|Science Cluster||About Us||Top 10||Français|
Using information from the management questionnaire, the 60 fields were classified into four distinct management systems, Perennial, Summerfallow, Cereal, and Diverse, and soil nutrient availability examined according to management system.
Despite classification of four systems, only the Perennial and Diverse systems had a functionally (and statistically) significant effect on selected soil properties. Inclusion of alfalfa in rotation (Perennial system) acidified the soil and reduced availability of P and K relative to the Diverse system. According to soil test results, fields in all of the systems and across all soil zones were apparently deficient in available P, deficient to marginally deficient in available N and marginally deficient in available S. Available K levels were generally optimal.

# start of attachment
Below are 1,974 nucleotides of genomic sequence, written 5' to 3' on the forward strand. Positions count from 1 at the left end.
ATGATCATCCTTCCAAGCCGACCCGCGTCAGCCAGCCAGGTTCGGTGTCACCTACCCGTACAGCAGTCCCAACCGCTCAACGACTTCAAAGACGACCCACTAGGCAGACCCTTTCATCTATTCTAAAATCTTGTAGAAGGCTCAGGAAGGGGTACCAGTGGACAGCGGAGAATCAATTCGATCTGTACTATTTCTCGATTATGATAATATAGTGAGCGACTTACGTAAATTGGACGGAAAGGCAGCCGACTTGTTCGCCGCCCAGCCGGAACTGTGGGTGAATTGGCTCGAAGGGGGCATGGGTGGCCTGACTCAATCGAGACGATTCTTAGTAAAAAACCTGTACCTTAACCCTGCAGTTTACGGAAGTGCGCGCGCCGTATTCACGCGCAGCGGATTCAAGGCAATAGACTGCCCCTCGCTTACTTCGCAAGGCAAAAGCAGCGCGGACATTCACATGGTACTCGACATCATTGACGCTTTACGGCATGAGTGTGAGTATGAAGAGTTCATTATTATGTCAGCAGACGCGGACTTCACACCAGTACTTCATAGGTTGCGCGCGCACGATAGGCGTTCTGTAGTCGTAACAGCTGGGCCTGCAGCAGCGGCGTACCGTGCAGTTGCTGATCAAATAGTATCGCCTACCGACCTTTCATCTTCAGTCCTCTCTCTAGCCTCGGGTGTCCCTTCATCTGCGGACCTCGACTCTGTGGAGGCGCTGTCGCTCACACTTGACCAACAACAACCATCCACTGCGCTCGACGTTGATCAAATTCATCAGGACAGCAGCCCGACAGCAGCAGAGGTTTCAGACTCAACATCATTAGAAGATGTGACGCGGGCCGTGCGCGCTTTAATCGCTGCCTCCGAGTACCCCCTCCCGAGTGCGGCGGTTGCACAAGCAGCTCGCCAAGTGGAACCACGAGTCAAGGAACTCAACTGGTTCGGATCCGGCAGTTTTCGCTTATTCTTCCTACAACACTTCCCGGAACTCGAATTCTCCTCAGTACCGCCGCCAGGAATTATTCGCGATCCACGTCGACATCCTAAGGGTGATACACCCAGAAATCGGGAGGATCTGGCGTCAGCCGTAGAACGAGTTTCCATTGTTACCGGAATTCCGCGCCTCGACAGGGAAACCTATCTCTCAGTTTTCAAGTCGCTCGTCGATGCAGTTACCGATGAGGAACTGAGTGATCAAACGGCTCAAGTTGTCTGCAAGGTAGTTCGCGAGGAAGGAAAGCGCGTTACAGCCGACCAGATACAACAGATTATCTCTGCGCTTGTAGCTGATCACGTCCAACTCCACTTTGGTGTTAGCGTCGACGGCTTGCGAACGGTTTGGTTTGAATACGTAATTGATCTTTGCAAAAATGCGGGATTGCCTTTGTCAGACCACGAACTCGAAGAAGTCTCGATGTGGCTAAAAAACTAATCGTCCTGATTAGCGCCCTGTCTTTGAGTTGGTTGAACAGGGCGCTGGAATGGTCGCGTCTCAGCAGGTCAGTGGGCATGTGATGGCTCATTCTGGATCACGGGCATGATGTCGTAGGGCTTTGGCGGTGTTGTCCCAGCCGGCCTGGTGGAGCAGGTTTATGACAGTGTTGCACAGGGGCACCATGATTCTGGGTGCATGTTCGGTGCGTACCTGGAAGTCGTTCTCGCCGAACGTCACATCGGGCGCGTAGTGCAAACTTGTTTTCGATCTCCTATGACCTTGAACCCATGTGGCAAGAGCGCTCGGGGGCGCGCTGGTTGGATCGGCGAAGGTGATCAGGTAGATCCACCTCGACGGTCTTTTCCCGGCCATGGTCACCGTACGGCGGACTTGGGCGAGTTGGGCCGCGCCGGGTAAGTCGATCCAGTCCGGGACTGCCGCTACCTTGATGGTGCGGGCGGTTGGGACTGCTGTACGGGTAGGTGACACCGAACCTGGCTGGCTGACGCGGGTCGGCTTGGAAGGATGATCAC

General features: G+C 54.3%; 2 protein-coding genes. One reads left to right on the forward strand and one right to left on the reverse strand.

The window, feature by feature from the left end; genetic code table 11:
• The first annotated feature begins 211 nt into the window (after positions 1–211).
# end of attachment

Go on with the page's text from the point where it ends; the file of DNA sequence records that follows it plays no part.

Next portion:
Information from this study provides a baseline for fertility of soils under organic production across Saskatchewan. The overall low levels of available P, N and S identified in this study raise questions about the long-term sustainability of these organic systems, as well as the suitability of traditional soil testing for accurately assessing the soil fertility potential of organic managed soils.
See an OACC news article about this study...
© 2012, Organic Agriculture Centre of Canada (OACC)